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The Moslem Seminary, MedgidiaCod 1221

The Moslem seminary was founded in Babadag in 1610, by the will donation of the military commander from the area, the general Gazi Ali Pașa, who also financed the construction of the mosque from Babadag, where he is also buried. The seminary continues the activity of the oldest medrese(en) of Dobrogea, situated at Babdag and founded in the year 1484, during the sultan Baiazid the IInd.[1] The seminary functioned sporadic until after the Romanian Independence War, when Dobrogea was reclaimed by Romania.

In 1880, Mihail Kogălniceanu for the approval as language studies of also the language used by the principle minorities. Building on this principle, the Romanian authorities named professors, designated “mullahs”, who would teach the children the Turkish language, even in the Romanian school frequented by Moslem children. In the program Normal school of teachers and institutors from Constanța, created in 1883, it was listed the fact that the study of the Turkish and Bulgarian languages is mandatory.

Taking into account the existence of the former seminar of Babadag, the Law for organizing Dobrogea from the 9th of March 1889, art. 21, decides: “There will be founded in the city of Babadag a Moslem seminary with the purpose of forming the heads of the mosques and of teaching the principles of the Moslem religions. This school will be supported by the state.”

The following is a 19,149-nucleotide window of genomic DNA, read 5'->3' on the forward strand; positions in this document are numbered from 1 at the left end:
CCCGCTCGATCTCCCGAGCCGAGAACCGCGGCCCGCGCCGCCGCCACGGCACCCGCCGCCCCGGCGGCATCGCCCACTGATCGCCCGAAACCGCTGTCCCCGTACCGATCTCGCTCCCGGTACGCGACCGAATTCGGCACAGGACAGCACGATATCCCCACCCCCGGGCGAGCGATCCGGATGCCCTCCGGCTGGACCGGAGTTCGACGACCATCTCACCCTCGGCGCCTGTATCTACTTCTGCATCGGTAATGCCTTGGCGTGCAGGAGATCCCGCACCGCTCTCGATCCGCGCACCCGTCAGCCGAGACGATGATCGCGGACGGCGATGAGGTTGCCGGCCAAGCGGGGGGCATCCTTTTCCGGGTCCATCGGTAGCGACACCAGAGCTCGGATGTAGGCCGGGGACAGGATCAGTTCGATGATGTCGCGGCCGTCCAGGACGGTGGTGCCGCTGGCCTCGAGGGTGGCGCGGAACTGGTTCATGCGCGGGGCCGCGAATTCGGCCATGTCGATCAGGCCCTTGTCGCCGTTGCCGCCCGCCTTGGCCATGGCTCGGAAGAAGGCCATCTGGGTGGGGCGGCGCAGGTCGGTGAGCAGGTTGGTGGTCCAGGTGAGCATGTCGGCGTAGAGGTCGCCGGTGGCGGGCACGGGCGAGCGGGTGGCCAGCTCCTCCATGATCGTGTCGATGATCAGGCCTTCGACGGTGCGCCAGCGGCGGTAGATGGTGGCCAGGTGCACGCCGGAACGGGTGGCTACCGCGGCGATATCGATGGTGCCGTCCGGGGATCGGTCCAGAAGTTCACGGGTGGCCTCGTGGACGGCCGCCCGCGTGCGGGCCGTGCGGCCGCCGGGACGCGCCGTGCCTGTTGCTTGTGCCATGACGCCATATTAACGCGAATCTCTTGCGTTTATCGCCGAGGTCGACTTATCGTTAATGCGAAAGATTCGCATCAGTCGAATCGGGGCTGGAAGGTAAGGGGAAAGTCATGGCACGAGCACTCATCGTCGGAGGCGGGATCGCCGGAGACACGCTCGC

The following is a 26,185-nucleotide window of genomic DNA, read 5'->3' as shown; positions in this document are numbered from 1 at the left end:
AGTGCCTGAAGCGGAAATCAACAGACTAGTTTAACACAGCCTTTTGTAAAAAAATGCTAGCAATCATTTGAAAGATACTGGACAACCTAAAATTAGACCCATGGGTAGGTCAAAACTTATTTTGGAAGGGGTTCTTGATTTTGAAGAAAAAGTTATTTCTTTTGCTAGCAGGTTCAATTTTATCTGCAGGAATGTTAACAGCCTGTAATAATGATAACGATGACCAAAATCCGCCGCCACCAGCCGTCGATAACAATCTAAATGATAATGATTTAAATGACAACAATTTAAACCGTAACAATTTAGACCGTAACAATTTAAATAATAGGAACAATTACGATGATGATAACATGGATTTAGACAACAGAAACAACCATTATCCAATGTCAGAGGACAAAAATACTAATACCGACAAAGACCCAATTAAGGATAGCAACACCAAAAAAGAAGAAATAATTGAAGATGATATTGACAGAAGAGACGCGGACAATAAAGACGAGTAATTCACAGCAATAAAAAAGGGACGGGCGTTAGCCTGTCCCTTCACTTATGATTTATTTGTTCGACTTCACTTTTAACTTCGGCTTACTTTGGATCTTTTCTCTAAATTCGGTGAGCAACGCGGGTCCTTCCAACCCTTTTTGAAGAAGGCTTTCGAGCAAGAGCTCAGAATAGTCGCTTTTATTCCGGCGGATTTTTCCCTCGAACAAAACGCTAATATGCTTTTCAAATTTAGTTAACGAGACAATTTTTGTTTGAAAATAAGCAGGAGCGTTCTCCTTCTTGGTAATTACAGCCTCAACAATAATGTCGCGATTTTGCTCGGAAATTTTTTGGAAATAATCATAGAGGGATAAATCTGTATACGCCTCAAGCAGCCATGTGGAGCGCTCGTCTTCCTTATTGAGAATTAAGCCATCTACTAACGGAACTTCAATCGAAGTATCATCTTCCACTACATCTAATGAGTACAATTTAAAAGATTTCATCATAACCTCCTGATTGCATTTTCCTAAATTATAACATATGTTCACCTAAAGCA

In 1901, Spiru Haret moved the seminary to Medgidia, in a premise made available for free by the local Moslem community. The seminary offered classes of Arabian and of Koran interpretation, among other subjects associated with the education and with keeping the traditions of the Turkish – Tatar minority. Graduating this seminary conferred the right to be named in the Moslem clergy.

Together with the instauration of the socialist regime in Romania, it wasn’t involved anymore in supporting the minorities. In 1967, the Seminary from Medgidia, the only institution which looked after teaching the Turkish language and reading the Koran in Arabian, with preparing the clergy in order to become imams, was closed, under the motivation of the lack of candidates.

After 1990, the president of Romania, Ion Iliescu and the president of Turkey, Suleiman Demirel, signed a protocol for re-founding the Moslem seminary and for the reconstruction of the complex of buildings of the former Moslem seminary from Medgidia, through which the Turkish part is engaged in completely financing this construction.

In 1995, another protocol signed between the Romanian state and the Turkish state, transforms the Moslem seminary from Medgidia in the Pedagogical and Theological High school Mustafa Kemal Ataturk, funded by the Government of Ankara, high school which also has a boarding school. Starting with 2000 – 2001, the high school became the National College “Kemal Atatürk”.



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